What is your social initiative about?
I am working on developing the Bhalo Hub, an initiative to, through multi-stakeholder collaboration, improve working and living conditions for textile workers in Bangladesh.
How is a typical day being you?
At the moment I am busy as a bee, adding piece after piece to a foundation of stakeholders and initiatives in order to build the network, the tools and the systems. And I am also looking at finding financial support for the first stages of the Bhalo Hub initiative, for the set up phase and the pilot phase.
How come that you took exactly this path that you have chosen? How has your journey been so far?
Every morning the streets of Dhaka are crowded with cars, buses rikshas and an almost endless stream of young women and men, hurrying to their jobs in the textile factories. These people have little or no knowledge of their rights as workers, as women, as human beings.
During my four years of living in Bangladesh I visited textile factories and plants in order to, for CSR reports and annual reports, investigate if and how codes of conduct and CSR programs makes an impact on working conditions, on awareness and on attitudes.
I did see a positive change and it made me realize that business driven initiatives make a difference.
Since then I have, on assignment for enterprises, been working on building effective tools for improving conditions and awareness levels for employees in textile factories in Bangladesh.
I am convinced that business can be a strong force, a drive towards change. And that everyone, not only the people that stitch the garments we wear, gain from that change.
What’s your next step? What’s your dream/vision?
I truly believe in working together. I want to see people make choices, choose paths, based on a holistic and sustainable view.
I want to see employees, companies, factories, consumers, governments empowered by the choices they make, individually and together.
Being a social entrepreneur is most often not to follow the straight wide road. Can you tell us about any road less travelled that you’ve taken and how it turned out?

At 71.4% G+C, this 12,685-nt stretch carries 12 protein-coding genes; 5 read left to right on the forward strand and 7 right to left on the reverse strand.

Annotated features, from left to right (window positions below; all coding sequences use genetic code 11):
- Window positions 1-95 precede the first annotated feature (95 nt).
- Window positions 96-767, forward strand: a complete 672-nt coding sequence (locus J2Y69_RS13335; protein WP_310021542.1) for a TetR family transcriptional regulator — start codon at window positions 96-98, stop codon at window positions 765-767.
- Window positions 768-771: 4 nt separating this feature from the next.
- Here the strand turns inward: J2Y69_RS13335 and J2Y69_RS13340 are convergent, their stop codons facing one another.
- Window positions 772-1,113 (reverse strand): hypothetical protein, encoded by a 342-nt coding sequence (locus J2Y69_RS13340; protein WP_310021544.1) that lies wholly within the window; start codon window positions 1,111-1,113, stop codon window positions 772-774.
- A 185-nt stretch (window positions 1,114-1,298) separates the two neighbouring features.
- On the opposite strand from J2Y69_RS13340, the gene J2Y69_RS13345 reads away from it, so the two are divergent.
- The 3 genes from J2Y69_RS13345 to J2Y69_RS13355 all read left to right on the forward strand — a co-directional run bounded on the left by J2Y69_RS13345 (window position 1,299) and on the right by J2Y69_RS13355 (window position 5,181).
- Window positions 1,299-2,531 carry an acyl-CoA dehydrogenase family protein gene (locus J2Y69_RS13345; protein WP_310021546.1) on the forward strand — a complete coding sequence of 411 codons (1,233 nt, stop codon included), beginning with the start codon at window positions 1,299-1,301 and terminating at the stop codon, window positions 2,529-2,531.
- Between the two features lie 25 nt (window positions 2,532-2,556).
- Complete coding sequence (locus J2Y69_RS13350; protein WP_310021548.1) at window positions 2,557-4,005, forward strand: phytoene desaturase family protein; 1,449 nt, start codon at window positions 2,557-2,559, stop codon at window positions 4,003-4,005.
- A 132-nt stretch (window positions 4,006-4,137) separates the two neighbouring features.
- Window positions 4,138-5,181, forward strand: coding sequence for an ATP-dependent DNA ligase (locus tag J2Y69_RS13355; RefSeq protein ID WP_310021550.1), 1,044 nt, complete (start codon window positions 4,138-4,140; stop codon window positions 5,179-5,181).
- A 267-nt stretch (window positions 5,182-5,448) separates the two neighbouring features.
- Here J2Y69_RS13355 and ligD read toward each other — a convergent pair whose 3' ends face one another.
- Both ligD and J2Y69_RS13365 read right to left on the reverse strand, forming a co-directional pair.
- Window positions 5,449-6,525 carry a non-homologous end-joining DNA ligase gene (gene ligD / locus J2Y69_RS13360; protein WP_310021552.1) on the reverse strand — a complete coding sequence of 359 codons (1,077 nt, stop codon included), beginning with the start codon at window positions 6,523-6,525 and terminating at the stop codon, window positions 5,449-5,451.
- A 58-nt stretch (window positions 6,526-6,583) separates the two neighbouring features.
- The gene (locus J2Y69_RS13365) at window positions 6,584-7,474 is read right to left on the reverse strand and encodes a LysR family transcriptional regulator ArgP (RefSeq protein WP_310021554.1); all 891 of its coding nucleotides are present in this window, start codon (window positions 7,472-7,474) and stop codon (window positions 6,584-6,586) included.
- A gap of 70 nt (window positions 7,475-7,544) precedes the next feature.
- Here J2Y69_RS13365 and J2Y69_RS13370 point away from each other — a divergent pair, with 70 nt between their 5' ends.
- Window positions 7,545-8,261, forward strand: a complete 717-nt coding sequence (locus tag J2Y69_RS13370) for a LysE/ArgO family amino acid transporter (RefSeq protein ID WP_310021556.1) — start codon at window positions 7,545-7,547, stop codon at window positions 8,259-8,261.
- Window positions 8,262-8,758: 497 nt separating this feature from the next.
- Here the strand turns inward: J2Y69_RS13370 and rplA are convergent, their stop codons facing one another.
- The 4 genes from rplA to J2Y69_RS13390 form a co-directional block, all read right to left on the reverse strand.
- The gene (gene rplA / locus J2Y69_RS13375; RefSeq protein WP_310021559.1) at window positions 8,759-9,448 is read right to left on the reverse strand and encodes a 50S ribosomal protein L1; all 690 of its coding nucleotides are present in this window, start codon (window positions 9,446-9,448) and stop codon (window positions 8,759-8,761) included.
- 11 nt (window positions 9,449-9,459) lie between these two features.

In the beginning of 1990 I spent 6 months in South Africa to, with my camera, tell the story of change.
I was very fortunate to be there when Nelson Mandela was released on February 11, 1990. This was my chance to capture the historic moment of Mandela’s first steps in freedom.
Amongst herds of journalists on ladders and chairs I was waiting for him to appear. I had found myself a good spot but the very moment Mandela stepped out of the prison door I was knocked down on the ground. When I managed to get up again Nelson Mandela was gone … I grieved so at my failure and still do.
Three days later, thanks to a friendly TV team, I entered the home of Nelson Mandela. Not only did I get great photos of Nelson Mandela, (that made the cover of the Swedish edition of his biography) but most importantly a warm welcoming hug as we met in his living room.
So why am I telling this? Well, with a little help you can achieve what you want even if you do not have sharp elbows. Building friendship, network is a great force.
What impact do you aim to make? What impacts have you seen so far?
Improved working and living conditions, empowering 3.6 million textile workers in Bangladesh, 3 million of them women.
Why does the impact you are trying to make, improved working and living condition for textile workers in Bangladesh matter to you?
I wear the clothes that these people make.
Tell us one thing about you that not too many people know about you. Any secret talents?
In my next life I will be an architect, designing sustainable houses.
Why are you participating in the SE Outreach Accelerator? What are your expectations and needs? How has your experience been so far?
The Accelerator is a way to speed up the process of developing the initiative: I expect to get access to expertise, feedback and contacts that will enhance and refine the Bhalo Hub. I enjoy assisting my fellow team members in their developments too.
I am truly inspired by the team, the set up and the workplace. I love the way and the frequency of the question: What do you need?
Any good tips you want to share with the outer world?
When you get angry – take a deep breath and you will find a constructive way to deal with your problem.